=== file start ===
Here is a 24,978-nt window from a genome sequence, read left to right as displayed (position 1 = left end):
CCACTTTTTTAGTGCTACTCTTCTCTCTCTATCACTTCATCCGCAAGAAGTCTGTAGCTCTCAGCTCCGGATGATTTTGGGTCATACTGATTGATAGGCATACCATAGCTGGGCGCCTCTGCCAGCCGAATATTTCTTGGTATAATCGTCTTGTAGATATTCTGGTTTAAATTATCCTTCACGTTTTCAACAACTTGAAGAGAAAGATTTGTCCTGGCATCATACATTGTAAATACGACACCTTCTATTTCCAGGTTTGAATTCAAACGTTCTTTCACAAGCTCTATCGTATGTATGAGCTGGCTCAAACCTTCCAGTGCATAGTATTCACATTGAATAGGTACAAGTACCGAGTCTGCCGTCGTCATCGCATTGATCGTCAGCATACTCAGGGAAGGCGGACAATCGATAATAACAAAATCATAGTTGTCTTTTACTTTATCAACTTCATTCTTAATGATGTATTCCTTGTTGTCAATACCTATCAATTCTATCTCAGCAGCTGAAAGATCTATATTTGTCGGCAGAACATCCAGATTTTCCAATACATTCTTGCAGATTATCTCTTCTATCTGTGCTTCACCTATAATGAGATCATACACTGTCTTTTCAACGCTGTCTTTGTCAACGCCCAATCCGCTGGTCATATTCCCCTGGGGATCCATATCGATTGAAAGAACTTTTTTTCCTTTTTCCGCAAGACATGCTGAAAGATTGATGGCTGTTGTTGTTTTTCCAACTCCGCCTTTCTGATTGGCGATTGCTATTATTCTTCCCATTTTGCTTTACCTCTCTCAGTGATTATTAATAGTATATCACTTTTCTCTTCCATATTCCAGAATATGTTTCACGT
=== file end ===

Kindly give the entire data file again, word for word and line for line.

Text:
Here is a 24,978-nt window from a genome sequence, read left to right as displayed (position 1 = left end):
CCACTTTTTTAGTGCTACTCTTCTCTCTCTATCACTTCATCCGCAAGAAGTCTGTAGCTCTCAGCTCCGGATGATTTTGGGTCATACTGATTGATAGGCATACCATAGCTGGGCGCCTCTGCCAGCCGAATATTTCTTGGTATAATCGTCTTGTAGATATTCTGGTTTAAATTATCCTTCACGTTTTCAACAACTTGAAGAGAAAGATTTGTCCTGGCATCATACATTGTAAATACGACACCTTCTATTTCCAGGTTTGAATTCAAACGTTCTTTCACAAGCTCTATCGTATGTATGAGCTGGCTCAAACCTTCCAGTGCATAGTATTCACATTGAATAGGTACAAGTACCGAGTCTGCCGTCGTCATCGCATTGATCGTCAGCATACTCAGGGAAGGCGGACAATCGATAATAACAAAATCATAGTTGTCTTTTACTTTATCAACTTCATTCTTAATGATGTATTCCTTGTTGTCAATACCTATCAATTCTATCTCAGCAGCTGAAAGATCTATATTTGTCGGCAGAACATCCAGATTTTCCAATACATTCTTGCAGATTATCTCTTCTATCTGTGCTTCACCTATAATGAGATCATACACTGTCTTTTCAACGCTGTCTTTGTCAACGCCCAATCCGCTGGTCATATTCCCCTGGGGATCCATATCGATTGAAAGAACTTTTTTTCCTTTTTCCGCAAGACATGCTGAAAGATTGATGGCTGTTGTTGTTTTTCCAACTCCGCCTTTCTGATTGGCGATTGCTATTATTCTTCCCATTTTGCTTTACCTCTCTCAGTGATTATTAATAGTATATCACTTTTCTCTTCCATATTCCAGAATATGTTTCACGT